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James Hyerczyk
Comex Gold

Gold is trading lower on Wednesday shortly before the regular session opening as rising U.S. Treasury yields and increasing demand for risky assets continue to weigh on demand for the so-called safe-haven asset. The catalyst behind the moves in the financial markets is optimism that the latest round of trade talks between the United States and China, set to begin in early October, may bring the two economic powerhouses closer to a permanent trade deal.

At 08:12 GMT, December Comex gold futures are trading $1497.80, down $1.40 or -0.09%.

One problem that is being taken care of during the five day sell-off is the excessive bullishness from the gold bugs and their one-sided analysts. When the bullish articles start to fill the internet, the contrarian in me says they all can’t be right.

Their basic argument that gold rallies when interest rates go down is valid, but there has to be a downside to this thinking also. What if rates hold steady or rise? Then gold should go down and that’s what we’re seeing now.

Gold rallied throughout the summer when the RBA cut rates twice and the RBNZ surprised with a 50-basis point rate cut. Since then both central banks have decided to “wait and see.” Furthermore, financial futures traders have pushed ahead their next rate cuts. In other words, the RBNZ is not expected to raise rates on September 24 and may raise again in November. The RBA is no longer expected to raise rates in October and may in November.

Furthermore, the markets have priced in a 25-basis point rate cut by the Fed for weeks and the next one after that is questionable. The ECB is also expected to cut rates this week and implement quantitative easing. Most of this has already been priced into the market.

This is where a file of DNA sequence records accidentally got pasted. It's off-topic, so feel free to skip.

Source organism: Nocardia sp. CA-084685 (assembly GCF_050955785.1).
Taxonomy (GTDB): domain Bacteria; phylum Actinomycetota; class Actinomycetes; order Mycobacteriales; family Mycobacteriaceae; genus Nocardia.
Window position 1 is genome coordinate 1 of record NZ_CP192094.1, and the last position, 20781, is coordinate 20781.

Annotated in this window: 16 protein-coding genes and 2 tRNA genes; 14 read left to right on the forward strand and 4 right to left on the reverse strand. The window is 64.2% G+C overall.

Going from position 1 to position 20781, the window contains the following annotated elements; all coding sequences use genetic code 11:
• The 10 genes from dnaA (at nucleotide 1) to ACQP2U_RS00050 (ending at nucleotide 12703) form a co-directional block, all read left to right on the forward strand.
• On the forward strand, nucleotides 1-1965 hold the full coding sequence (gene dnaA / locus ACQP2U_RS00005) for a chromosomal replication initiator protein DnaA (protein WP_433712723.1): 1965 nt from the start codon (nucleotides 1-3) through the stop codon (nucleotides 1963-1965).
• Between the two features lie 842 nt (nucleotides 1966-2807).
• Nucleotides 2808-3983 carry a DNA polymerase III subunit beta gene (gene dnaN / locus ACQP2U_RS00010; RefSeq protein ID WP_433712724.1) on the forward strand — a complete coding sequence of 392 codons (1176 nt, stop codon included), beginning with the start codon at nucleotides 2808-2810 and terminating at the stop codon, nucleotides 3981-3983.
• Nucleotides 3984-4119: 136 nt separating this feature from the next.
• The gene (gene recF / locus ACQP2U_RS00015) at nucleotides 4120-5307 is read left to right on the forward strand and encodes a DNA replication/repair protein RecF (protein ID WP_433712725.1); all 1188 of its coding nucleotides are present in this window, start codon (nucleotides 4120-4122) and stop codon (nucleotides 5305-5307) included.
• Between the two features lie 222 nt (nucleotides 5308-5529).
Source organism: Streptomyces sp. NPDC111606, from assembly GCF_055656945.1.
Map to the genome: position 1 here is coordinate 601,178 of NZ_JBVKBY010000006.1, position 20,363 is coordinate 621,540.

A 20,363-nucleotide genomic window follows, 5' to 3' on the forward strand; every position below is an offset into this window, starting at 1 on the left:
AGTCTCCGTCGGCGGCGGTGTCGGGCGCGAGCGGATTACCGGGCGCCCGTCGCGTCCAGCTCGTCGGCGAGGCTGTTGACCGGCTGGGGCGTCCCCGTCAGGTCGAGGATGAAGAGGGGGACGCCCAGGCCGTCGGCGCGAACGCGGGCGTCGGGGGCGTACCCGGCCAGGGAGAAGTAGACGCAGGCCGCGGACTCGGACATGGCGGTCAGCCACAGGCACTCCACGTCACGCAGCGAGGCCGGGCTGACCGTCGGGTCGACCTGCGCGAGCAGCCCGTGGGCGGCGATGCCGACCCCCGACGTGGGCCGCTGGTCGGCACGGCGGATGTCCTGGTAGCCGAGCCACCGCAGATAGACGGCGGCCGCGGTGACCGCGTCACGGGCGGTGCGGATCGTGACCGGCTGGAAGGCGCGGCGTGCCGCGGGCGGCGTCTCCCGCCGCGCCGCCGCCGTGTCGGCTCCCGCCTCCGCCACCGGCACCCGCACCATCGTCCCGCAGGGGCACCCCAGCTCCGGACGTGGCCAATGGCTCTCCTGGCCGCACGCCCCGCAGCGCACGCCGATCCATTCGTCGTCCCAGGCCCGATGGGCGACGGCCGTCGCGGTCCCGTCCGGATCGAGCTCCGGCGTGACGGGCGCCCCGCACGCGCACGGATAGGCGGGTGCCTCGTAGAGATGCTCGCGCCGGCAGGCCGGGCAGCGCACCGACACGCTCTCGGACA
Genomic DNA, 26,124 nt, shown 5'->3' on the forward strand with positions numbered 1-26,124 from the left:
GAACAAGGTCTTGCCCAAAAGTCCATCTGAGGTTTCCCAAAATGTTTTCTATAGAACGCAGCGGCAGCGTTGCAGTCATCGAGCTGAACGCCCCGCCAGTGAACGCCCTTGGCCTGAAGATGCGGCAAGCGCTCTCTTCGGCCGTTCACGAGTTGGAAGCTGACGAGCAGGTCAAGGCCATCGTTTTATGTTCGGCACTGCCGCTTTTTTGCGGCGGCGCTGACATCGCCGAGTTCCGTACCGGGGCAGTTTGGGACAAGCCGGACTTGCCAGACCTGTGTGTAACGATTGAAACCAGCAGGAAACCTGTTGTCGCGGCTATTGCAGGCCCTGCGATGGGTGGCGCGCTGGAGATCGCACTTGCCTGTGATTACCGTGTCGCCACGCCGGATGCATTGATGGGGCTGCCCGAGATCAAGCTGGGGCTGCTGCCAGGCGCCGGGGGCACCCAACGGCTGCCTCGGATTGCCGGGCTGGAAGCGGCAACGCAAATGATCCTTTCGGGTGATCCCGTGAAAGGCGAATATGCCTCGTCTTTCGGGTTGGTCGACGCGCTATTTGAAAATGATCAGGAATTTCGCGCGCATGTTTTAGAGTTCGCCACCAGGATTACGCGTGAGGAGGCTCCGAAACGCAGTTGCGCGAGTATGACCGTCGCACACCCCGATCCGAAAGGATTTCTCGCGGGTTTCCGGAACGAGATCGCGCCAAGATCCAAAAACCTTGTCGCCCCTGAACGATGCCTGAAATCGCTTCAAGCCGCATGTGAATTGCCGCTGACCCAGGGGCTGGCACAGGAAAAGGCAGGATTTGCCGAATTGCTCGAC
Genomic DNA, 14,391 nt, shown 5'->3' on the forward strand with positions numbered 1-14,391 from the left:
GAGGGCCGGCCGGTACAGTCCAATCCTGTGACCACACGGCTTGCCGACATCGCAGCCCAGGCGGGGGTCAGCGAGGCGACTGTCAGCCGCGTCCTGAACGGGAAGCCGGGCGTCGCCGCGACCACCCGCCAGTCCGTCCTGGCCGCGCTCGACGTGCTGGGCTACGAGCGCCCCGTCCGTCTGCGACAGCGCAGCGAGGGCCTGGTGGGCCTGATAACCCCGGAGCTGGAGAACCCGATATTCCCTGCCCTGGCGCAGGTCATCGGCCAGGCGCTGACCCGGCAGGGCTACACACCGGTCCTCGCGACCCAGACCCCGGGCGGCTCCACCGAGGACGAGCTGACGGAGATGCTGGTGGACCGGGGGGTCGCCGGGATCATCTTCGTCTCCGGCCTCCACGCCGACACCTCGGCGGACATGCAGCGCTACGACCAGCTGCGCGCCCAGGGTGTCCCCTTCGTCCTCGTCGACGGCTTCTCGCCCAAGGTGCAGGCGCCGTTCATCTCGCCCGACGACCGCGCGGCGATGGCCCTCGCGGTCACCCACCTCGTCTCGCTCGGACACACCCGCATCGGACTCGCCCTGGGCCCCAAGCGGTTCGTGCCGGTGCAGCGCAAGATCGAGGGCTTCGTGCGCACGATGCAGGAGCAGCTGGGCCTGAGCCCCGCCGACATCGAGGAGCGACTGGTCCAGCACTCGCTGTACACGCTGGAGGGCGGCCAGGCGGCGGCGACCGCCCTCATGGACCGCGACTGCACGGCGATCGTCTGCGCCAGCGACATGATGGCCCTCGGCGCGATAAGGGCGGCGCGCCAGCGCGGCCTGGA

Remember a few weeks ago when the yield curve inverted? What did gold do? Nothing.

Gold traders were trapped buying strength last week and with their “buy high, sell higher” mentality, they are now trapped holding futures contracts at a six-year high.

The way to trade gold is to be proactive, not reactive. Chasing a market higher on every bit of rate cut news is not the way to trade gold right now. If you have a bullish bias then you should be looking for value. The first short-term value area to consider is $1489.10 to $1471.00. If this fails to hold then gold could break all the way back to its July trading range.

The news driving the market now is an easing of U.S.-China trade relations. As long as conditions continue to improve then gold is likely to remain under pressure with professionals selling rallies rather than buying rallies.

As a trader, you’re going to have to decide whether you’re trading short-term, or long-term. And don’t let a short-term loss turn into a long-term investment.

If you’re long-term then you should be worried. Just take a look at the monthly chart.

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